The sonatas and partitas for solo violin (BWV 1001–1006) are a set of six works composed by Johann Sebastian Bach. They are sometimes referred to in English as the sonatas and partias for solo violin in accordance with Bach's headings in the autograph manuscript: "Partia" (plural "Partien") was commonly used in German-speaking regions during Bach's time, whereas the Italian "partita" was introduced to this set in the 1879 Bach Gesellschaft edition, having become standard by that time. The set consists of three sonatas da chiesa in four movements and three partitas (or partias) in dance-form movements.
The set was completed by 1720, but was only published in 1802 by Nikolaus Simrock in Bonn. Even after publication, it was largely ignored until the celebrated violinist Joseph Joachim started performing these works. Today, Bach's Sonatas and Partitas are an essential part of the violin repertoire, and they are frequently performed and recorded.
“Now I know there is a God in heaven!”, exclaimed Albert Einstein when he heard the young Yehudi Menuhin play the violin. Not only was Menuhin an extraordinary musician, he lived through – and helped to shape – a momentous period in history. The Warner Classics catalog contains 70 years’ worth of his recordings and this 3-CD collection, Yehudi: The Art of Menuhin, provides a fascinating perspective on his achievements: Menuhin was a man of ideals who changed the world through music.
Naxos has done music lovers yet another good turn by releasing these recordings (1932-36), vividly remasterd from 78s. Menuhin was in his later teens when he made them. The concertos in A minor and E are conducted by his teacher Enescu, who is the other soloist in the D minor Double concerto, which Monteux conducts. The performances are compelling, and the slow movements of the solo concertos are imprinted with that beauty of tone and phrase that makes the young Menuhin a permanent wonder. But the Double Concerto is the treasure. The soloists are indistinguishably linked yet each a consummate individual. Playing more heart-easing than in the distraught largo could not be imagined.(Paul Driver)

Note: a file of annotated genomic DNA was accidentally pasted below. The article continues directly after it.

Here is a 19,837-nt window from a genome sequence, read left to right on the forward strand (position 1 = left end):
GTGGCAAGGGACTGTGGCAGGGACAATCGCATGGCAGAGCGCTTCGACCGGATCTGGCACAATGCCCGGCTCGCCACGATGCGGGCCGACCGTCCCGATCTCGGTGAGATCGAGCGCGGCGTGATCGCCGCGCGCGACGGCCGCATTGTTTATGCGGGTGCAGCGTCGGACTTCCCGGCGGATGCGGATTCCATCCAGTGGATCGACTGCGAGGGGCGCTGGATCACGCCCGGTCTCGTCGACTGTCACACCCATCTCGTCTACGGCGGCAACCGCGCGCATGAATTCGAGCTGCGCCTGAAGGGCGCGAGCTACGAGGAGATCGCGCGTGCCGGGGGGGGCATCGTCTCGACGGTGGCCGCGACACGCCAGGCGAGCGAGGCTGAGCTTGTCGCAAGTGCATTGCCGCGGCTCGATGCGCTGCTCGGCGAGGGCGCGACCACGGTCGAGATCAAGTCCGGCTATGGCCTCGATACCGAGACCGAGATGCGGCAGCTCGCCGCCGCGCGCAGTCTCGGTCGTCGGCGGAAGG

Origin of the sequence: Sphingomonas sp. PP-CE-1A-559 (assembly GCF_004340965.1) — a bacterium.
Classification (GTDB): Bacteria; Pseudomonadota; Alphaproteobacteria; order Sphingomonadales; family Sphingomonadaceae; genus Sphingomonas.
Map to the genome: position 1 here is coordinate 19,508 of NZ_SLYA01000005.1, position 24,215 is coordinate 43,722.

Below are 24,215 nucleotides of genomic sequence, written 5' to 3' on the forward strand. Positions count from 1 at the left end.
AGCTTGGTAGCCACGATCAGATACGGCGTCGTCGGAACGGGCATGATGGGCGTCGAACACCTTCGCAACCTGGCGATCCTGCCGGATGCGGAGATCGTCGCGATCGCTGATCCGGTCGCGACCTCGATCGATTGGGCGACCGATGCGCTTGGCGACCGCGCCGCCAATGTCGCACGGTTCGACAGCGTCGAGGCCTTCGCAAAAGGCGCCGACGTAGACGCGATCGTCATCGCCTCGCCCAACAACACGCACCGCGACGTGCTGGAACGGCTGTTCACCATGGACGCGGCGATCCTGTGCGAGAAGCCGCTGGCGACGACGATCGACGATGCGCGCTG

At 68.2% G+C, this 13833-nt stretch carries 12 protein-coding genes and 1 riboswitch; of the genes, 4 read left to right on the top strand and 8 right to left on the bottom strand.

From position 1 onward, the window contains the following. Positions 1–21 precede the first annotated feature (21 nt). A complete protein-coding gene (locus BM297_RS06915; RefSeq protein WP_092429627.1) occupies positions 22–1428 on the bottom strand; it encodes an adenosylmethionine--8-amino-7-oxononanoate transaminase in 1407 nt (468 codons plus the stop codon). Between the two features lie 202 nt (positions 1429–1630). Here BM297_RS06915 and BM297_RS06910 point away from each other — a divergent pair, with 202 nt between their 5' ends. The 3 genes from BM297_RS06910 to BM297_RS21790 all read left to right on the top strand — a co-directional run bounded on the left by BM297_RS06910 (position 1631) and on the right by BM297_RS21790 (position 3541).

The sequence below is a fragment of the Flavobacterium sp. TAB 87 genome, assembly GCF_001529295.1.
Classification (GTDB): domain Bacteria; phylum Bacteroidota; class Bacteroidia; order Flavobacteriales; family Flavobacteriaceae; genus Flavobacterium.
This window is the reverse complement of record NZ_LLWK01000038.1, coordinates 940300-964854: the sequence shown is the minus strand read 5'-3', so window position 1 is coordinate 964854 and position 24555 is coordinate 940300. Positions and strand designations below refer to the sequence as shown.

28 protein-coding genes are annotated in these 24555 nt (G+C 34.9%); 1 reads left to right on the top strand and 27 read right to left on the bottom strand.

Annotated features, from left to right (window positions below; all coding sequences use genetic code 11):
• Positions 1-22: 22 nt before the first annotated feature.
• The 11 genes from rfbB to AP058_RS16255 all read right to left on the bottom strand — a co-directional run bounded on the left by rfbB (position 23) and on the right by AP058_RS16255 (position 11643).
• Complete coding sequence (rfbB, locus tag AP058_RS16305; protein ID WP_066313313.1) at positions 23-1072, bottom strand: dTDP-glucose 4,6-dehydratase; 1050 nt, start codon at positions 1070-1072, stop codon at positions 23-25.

Admirers of Sir Yehudi Menuhin will be pleased to have this compilation of his early stereo recordings of the major violin concertos. I have always enjoyed his version of the Bach Double Concerto with Christian Ferras; it rightly dominated the catalogue throughout the 1960s, and the spirited baroque vitality of the performance, plus a beautifully judged central Largo, give great satisfaction. Moreover, it demonstrates what a good sound balance Peter Andry and Neville Boyling could achieve in London's Kingsway Hall in 1959.
Bach's music was central to the life and career of Yehudi Menuhin and the violonist is captured in his full early bloom in these performances from the 1930s. Joining the teenage Menuhin in the first and most celebrated of his four recordings of the concerto for Two Violins is his teacher and mentor, George Enescu.
The Complete Recordings with Hephzibah Menuhin traces Menuhin's close and inspiring relationship with his pianist sister - a distinguished artist in her own right - through studio and live performances, CD premieres, and first-time releases.
The Menuhin Century commemorates the 100th anniversary of his birth on 22 April 1916.These recordings depict Menuhin as a maker of musical history and place him in the context of momentous historical events.
Between his birth in New York on 22 April 1916 and his death in Berlin on 12 March 1999, Yehudi Menuhin, the son of humble Russian immigrants, grew from a brilliant child prodigy violinist, who made his public concert début in San Francisco in 1924, aged just 7, into not just one of the 20th century s finest and most celebrated artists (as a conductor as well as a soloist), but also a peace campaigner, civil rights activist, spiritual guru and revered senior statesman of the musical world, who ended his days as the Right Honourable the Lord Menuhin of Stoke d Abernon, with a seat in the House of Lords, yet also found time to establish two music schools, a violin competition and an international scheme for taking music out of the concert hall and into the wider community.